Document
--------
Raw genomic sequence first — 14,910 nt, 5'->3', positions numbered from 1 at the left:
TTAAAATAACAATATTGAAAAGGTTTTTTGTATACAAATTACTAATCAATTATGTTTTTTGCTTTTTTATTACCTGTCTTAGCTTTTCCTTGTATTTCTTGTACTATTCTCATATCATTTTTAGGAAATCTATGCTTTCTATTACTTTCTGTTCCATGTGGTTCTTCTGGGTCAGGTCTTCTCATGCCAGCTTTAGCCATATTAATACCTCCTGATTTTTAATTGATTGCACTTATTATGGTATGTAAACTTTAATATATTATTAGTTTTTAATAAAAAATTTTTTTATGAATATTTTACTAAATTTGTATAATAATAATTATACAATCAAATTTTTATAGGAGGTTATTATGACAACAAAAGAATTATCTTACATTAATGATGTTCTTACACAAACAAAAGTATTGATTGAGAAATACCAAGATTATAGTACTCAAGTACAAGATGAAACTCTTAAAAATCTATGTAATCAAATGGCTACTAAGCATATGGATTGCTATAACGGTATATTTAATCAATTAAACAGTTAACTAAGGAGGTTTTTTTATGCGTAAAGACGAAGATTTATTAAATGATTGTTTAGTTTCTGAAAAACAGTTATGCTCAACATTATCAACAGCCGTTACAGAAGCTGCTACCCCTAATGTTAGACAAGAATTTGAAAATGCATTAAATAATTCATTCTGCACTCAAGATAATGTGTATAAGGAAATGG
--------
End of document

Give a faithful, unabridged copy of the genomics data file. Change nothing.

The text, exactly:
Raw genomic sequence first — 14,910 nt, 5'->3', positions numbered from 1 at the left:
TTAAAATAACAATATTGAAAAGGTTTTTTGTATACAAATTACTAATCAATTATGTTTTTTGCTTTTTTATTACCTGTCTTAGCTTTTCCTTGTATTTCTTGTACTATTCTCATATCATTTTTAGGAAATCTATGCTTTCTATTACTTTCTGTTCCATGTGGTTCTTCTGGGTCAGGTCTTCTCATGCCAGCTTTAGCCATATTAATACCTCCTGATTTTTAATTGATTGCACTTATTATGGTATGTAAACTTTAATATATTATTAGTTTTTAATAAAAAATTTTTTTATGAATATTTTACTAAATTTGTATAATAATAATTATACAATCAAATTTTTATAGGAGGTTATTATGACAACAAAAGAATTATCTTACATTAATGATGTTCTTACACAAACAAAAGTATTGATTGAGAAATACCAAGATTATAGTACTCAAGTACAAGATGAAACTCTTAAAAATCTATGTAATCAAATGGCTACTAAGCATATGGATTGCTATAACGGTATATTTAATCAATTAAACAGTTAACTAAGGAGGTTTTTTTATGCGTAAAGACGAAGATTTATTAAATGATTGTTTAGTTTCTGAAAAACAGTTATGCTCAACATTATCAACAGCCGTTACAGAAGCTGCTACCCCTAATGTTAGACAAGAATTTGAAAATGCATTAAATAATTCATTCTGCACTCAAGATAATGTGTATAAGGAAATGG